Calif. cop moonlights as voice actor
By Justin Berton
The San Francisco Chronicle
Listen to Officer Brian Sommer's work
SAN LEANDRO — At Brian Sommer's day job, he shouts things like, "Freeze, police!"
At his other job, he purrs such lines as, "Kill him anyway."
Sommer, 43, is a San Leandro police officer who moonlights as a voice actor. In the past three years, he's performed in more than 40 video games, making him one of the busiest voice actors in the gaming industry, and he's been on dozens of radio and TV spots.
Sommer, who stands 6 feet 3 inches tall and weighs 225 pounds, can summon a wide range of voices - from a Pillsbury Doughboy high to a Darth Vader low — but more than half of his video roles find him on the wrong side of the law.
"After 23 years of fighting the bad guys, now I get to play them," Sommer says in his soft, natural baritone. "I just consider the police job as some on-the-job training for this job. It was a lot of character study, if you will."
He's lent his vocal talents to the video games Art of Murder, Sam & Max, Raw Danger and Death Jr. 2: Root of Evil. (He played the Hell Tram operator on the latter, acting as a tour guide through Hades.)
Sommer says law enforcement is his first calling - he's worked a patrol solo beat every day he's been on the force - yet he's getting enough voice work to joke with his bosses at the precinct, "The night job is becoming the day job."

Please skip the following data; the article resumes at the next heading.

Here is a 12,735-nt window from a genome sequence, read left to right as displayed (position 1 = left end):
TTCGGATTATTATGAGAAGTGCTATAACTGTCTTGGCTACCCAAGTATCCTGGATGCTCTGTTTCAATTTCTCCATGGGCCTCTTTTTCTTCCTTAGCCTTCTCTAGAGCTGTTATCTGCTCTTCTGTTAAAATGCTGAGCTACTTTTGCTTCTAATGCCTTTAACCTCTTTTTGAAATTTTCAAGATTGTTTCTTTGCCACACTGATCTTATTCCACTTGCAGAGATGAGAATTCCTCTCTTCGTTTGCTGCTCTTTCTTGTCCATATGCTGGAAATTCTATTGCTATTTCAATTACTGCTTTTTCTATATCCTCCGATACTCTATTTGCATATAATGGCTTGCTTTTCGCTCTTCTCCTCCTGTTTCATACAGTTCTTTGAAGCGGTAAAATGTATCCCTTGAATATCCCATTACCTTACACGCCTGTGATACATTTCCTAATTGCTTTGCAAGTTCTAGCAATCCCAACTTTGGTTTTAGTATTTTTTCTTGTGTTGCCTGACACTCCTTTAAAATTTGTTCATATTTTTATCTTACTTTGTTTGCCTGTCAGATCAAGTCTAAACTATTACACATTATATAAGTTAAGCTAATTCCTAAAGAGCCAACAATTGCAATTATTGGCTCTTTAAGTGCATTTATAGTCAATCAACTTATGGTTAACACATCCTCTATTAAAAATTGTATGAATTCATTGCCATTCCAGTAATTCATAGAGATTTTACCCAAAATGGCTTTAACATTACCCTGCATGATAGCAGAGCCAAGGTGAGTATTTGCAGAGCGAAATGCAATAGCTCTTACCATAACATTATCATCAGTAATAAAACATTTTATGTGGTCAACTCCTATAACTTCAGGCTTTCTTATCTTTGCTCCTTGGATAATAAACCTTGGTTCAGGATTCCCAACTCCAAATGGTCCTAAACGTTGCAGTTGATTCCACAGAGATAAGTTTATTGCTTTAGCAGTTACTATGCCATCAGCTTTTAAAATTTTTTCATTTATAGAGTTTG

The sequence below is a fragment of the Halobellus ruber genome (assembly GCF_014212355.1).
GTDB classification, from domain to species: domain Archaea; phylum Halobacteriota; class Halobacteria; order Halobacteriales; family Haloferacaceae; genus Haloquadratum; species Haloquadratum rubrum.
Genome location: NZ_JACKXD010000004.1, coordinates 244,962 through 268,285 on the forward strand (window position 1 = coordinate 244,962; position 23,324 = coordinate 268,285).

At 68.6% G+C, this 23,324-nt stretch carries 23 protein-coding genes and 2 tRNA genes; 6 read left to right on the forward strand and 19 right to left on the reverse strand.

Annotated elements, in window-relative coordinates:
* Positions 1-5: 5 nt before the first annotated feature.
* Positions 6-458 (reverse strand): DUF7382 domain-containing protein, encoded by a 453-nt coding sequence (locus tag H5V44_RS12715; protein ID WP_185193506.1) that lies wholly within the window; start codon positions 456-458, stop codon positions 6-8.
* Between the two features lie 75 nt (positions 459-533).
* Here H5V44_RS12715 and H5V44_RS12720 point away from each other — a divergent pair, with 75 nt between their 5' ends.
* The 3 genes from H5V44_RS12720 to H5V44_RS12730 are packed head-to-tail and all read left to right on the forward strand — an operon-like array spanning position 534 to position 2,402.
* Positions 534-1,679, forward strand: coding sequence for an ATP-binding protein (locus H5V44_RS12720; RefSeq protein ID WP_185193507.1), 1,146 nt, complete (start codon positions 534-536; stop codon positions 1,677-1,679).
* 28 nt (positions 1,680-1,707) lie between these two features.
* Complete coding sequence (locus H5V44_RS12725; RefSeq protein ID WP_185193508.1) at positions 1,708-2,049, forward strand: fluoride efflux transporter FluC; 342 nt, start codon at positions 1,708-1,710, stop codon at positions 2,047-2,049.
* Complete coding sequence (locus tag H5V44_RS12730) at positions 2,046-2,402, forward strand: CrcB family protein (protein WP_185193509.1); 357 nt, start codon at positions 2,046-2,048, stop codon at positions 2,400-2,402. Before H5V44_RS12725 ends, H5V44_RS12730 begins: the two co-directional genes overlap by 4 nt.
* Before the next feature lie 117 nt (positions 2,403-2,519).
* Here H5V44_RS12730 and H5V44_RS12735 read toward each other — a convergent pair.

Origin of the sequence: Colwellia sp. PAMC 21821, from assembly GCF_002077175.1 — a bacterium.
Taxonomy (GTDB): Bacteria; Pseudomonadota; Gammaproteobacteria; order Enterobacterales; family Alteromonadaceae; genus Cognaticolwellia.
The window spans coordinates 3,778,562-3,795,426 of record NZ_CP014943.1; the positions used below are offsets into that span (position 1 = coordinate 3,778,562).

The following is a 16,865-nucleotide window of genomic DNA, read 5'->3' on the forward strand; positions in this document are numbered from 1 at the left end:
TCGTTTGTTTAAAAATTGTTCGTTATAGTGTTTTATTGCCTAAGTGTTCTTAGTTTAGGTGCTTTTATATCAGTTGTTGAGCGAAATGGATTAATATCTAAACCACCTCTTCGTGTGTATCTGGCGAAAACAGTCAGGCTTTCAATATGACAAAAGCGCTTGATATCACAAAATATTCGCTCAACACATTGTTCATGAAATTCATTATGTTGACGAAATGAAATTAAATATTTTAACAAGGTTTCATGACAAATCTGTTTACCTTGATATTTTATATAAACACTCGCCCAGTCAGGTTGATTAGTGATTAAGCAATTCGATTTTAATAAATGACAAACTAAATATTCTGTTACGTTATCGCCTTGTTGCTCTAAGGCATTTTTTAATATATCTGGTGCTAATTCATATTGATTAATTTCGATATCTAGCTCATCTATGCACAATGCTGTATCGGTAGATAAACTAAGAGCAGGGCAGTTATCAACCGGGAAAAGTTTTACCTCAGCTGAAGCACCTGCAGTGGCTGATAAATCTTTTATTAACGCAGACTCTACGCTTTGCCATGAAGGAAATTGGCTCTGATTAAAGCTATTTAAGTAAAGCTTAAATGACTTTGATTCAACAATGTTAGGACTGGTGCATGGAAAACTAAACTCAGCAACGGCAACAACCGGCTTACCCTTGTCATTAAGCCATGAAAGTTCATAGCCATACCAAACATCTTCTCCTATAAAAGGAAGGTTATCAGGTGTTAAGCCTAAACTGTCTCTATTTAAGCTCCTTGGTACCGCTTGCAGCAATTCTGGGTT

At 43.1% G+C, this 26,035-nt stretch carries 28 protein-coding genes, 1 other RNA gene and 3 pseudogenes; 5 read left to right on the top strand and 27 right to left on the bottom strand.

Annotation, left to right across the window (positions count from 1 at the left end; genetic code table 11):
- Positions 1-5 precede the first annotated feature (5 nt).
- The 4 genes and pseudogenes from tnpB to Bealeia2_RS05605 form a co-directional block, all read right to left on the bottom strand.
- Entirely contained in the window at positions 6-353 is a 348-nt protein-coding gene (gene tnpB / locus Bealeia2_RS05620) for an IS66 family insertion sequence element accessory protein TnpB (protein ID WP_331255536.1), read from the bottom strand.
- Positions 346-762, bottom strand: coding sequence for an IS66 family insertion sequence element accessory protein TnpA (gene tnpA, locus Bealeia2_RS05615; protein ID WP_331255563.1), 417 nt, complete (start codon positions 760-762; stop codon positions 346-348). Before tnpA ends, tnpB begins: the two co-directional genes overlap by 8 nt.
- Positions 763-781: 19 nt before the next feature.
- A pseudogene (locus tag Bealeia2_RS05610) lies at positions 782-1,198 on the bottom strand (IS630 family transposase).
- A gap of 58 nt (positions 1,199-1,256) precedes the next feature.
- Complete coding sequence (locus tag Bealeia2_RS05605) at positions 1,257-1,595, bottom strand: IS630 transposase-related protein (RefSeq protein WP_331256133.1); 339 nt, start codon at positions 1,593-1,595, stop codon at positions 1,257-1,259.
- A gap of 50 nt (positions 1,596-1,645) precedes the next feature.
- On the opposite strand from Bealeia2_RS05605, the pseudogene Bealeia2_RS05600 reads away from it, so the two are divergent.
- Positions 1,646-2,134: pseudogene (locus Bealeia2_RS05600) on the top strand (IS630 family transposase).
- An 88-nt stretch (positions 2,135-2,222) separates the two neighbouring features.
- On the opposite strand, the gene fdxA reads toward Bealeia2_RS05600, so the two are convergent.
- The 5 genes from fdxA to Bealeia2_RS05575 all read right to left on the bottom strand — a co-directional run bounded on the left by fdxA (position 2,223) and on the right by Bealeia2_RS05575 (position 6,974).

Sommer is coming into his second career at the right time and in the right place. Video games have burgeoned into a $2.6 billion industry annually and the Bay Area is one of the centers of creative production. Sega and Sony have offices in San Francisco, Electronic Arts is headquartered in Redwood Shores and LucasArts, George Lucas' video game company, is in the Presidio. Also boosting demand for voice actors is an upturn in dialogue-heavy adventure-action games and high-memory consoles that allow for quality audio.
Julian Kwasneski, an audio director and co-founder of Bay Area Sound, a company that specializes in sound production for video games, says the more elaborate adventure games can have as many as 50 speaking parts and more than 100,000 lines of dialogue. A typical first-person shooter game, by comparison, uses only 2,000 lines. Kwasneski says as writers script more characters and dialogue, they also call for more professionals like Sommer, who can easily create 10 characters for a single game.
"Clients like a guy like Brian because he's a 20-trick pony," Kwasneski says. "They don't have to hire an actor for each voice or fly down to L.A. to find talent."
As a kid, Sommer says he and his three brothers drove his parents nuts riffing voices at the dinner table. For years, people told Sommer he had a voice for radio. After hearing a KGO radio spot for Voicetrax, the Sausalito school for voice actors, Sommer enrolled, taking classes when he wasn't patrolling the streets of San Leandro.